One time-honored lawn care truism is that fertilizing your lawn is an essential step in getting ready for the growing season; and certainly, fertilizing should be done. After the long winter, your grass is hungry and fertilizing it strengthens the roots so that the grass can grow and withstand people walking on it all summer long. Still, one of the questions that remains is, exactly when should you be fertilizing your lawn in the Spring?
A useful feeding calendar is the Scotts Fertilizer Schedule, although be wary of following it to a tee. The schedule Scotts details is more frequent than you need. You really just want to make sure that you feed your lawn in the late spring, before the heat of summer arrives. It is important that you avoid feeding your lawn early in the Spring, and there are a couple of reasons for this. First, you want to make sure that you are fertilizing after there is no risk of more snow fall. Second, in early spring there are still remaining vestiges of fall fertilizer. At the same time, you don’t want to feed your lawn after it’s gotten green or covered in thatch. The bottom line is that while the Scotts Calendar is useful, you really need to study how long your fertilizer lasts and there is no fixed schedule that will always be appropriate.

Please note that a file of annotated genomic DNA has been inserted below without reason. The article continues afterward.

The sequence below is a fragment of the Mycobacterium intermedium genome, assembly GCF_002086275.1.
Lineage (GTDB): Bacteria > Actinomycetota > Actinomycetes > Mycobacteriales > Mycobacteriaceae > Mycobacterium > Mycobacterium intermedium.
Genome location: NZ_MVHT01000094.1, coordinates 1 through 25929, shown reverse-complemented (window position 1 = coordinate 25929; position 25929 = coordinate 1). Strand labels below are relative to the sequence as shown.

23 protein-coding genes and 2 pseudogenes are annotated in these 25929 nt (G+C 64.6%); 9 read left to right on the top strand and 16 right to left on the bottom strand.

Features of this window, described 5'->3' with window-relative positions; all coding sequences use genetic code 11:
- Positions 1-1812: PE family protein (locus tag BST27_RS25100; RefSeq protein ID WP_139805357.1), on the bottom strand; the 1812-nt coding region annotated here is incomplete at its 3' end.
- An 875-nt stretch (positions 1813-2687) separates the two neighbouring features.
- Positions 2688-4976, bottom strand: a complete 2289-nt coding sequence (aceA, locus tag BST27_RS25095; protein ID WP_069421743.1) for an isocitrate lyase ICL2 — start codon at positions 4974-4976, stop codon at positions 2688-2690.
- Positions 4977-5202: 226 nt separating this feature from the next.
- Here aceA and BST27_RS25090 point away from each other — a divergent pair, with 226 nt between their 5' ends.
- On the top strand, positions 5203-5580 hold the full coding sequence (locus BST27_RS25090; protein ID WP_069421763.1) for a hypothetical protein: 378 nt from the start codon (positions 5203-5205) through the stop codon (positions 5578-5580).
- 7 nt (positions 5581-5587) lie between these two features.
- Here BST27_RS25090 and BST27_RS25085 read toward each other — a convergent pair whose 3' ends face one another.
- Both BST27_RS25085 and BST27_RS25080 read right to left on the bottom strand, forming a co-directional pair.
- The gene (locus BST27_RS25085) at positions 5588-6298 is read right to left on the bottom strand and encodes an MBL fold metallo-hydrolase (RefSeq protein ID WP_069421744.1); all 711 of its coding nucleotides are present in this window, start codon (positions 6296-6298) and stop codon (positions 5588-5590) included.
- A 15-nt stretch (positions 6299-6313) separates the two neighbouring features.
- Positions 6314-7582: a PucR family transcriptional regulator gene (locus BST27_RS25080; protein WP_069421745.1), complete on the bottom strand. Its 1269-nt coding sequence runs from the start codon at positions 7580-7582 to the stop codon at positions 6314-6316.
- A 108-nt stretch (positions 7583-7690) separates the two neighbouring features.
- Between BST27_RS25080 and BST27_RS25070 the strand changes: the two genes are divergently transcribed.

When fertilizing, how much is enough?
One common mistake that people make when fertilizing is to overfeed their lawn, overwhelming it in the process. In the Spring, you actually want to do a lighter fertilizing job than in the fall, and a modest feeding of ¾ of a pound to a pound of fertilizer should be sufficient.
Before fertilizing, be sure that you have the right equipment. You want a spreader that will evenly distribute fertilizer, so if your spreader is erratic you should look into a new one. There are many great options on the market. Most are not only good for fertilizing but are also applicable for spreading lime, salt, and sand, making it a handy tool no matter the season.